Artificial Intelligence (AI) in Private Industry
Do you ever feel like it’s all you can do to get last month’s books closed down before the next month begins? Are your bookkeepers so bogged down with data entry that they can’t focus on value-added tasks such as budgeting, forecasting, and data analysis? We learned of new software that uses AI to automate the majority of your bookkeeping data entry, which allows you to focus more on making your business better and more efficient.
How does it work? For example, let’s say you use Amazon Web Services, Inc. (AWS) for your web hosting. When the AI system is implemented, it will…
- Go through your current accounting database,
- Identify that each month there is a transaction for $150 - $175 that clears the bank statement and has “AWS” in the memo somewhere,
- And determine that this monthly transaction is always (or at least usually - humans make errors) posted to the web hosting expense account.
AI in Public Accounting
RLH is starting to implement the use of AI. We have the ability to use AI to search an auditee’s entire general ledger. The AI will pull out any transactions it feels may be posted to the wrong account or any transactions for an amount that is larger or smaller than would be expected in that account. This allows us to focus more on these types of transactions than we normally would, which allows us to perform an audit of a higher quality than was ever possible in the past.
We also see this as a useful tool for our clients where we don’t perform an audit. If you’re part of a large organization, certain mistakes (or fraud) could be hiding within your accounting system, but you may never notice if the amount is not significant in the grand scheme of your overall financial statements. If this is of concern to you, we can run your general ledger through the system. The AI system will pull out the transactions it thinks are of interest and either we can look into them for you, or you can investigate them yourself. It’s a great option for clients that don’t want or need a full audit.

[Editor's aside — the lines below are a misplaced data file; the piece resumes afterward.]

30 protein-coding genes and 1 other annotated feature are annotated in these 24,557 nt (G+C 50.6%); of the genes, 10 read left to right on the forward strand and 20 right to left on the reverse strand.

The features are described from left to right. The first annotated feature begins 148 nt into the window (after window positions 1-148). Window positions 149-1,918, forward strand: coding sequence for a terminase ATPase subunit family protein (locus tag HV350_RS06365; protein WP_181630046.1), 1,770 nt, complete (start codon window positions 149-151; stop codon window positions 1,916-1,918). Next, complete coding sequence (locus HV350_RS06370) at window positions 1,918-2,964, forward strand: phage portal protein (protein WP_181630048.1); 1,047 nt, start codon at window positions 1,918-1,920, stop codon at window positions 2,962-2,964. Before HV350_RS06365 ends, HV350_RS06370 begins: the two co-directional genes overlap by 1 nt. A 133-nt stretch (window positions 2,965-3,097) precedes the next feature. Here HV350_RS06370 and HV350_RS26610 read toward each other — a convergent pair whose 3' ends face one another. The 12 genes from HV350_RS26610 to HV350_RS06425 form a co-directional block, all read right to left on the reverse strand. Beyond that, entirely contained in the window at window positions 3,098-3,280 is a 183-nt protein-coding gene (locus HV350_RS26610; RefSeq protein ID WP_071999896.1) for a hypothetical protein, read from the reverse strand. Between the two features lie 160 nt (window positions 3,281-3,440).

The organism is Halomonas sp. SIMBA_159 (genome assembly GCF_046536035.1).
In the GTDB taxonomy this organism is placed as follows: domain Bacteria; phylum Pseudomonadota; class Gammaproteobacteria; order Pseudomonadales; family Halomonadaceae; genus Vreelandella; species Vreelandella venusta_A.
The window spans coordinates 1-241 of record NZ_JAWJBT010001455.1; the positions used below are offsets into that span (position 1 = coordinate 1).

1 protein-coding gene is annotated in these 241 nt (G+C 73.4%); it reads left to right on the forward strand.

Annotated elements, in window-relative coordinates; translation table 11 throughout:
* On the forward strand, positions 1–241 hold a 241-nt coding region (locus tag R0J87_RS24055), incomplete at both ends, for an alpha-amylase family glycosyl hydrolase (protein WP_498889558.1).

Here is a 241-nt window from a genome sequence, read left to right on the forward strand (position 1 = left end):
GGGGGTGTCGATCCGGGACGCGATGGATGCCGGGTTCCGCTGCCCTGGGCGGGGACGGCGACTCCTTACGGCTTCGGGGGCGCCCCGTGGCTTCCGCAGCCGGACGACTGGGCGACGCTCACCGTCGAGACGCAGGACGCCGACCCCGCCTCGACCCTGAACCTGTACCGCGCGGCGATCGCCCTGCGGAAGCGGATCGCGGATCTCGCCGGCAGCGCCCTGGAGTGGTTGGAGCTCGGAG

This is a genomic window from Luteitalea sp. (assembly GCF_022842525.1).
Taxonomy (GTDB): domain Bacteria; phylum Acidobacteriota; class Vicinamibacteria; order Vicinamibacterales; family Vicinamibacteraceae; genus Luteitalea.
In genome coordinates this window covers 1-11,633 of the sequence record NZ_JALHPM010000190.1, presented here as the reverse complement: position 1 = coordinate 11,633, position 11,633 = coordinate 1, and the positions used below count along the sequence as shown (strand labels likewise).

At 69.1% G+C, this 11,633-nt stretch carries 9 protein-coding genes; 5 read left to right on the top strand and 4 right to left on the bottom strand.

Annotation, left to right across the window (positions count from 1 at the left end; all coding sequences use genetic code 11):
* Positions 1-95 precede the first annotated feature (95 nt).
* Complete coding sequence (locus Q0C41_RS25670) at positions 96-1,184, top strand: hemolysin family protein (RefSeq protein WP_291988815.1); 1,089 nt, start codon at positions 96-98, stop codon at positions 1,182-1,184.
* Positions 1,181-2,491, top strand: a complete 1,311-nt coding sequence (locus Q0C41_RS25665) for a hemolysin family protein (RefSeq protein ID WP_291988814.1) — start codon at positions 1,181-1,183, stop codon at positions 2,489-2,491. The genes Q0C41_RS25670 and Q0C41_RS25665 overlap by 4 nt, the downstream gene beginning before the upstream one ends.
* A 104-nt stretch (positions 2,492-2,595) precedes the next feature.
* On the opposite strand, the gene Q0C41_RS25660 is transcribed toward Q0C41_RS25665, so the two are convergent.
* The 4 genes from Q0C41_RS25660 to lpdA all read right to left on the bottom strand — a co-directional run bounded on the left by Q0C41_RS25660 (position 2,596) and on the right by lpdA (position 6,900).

Unlike the AI mentioned above, we’re still probably a few years from widespread blockchain adoption, however, it still warrants attention because the underlying technology is unlike anything we’ve ever seen before. One of the more useful features of blockchain is the concept of smart contracts, most of which are currently run on the ethereum platform. An example of this currently exists in Europe with a company that sells plane insurance. If your plane is delayed, the plane insurance company will pay you a specified amount of money. In the past, if your plane got delayed, you had to fill out a claims benefit form where you had to include your name, your flight, what time it was supposed to leave, what time it actually left, etc., most of which was already on your application when you signed up for the insurance. Then you had to mail this form to the insurance company, and then they would pay you after the claim was processed. Now, instead of doing that, the blockchain links to the public flight database, so it automatically knows if a flight has been delayed. The insurance company will pay you instantly without you having to do anything because of this link. Also, since this is all stored on a blockchain, the insurance company can’t change the terms of the contract without your authorization.
Another example of blockchain is with licensing certificates. To prevent someone from copying a certificate and photo-shopping their own name onto it, the agency issuing the licensing certificates can print a QR code on the certificate. Then, when the certificate needs to be verified, the verifier can scan the QR code with their phone, which will then link to the blockchain where the certificate is stored. The blockchain will show the identity of the person to whom that certificate belongs.
These technologies are in their infancy, and it will be interesting to see how they continue to evolve over the next decade.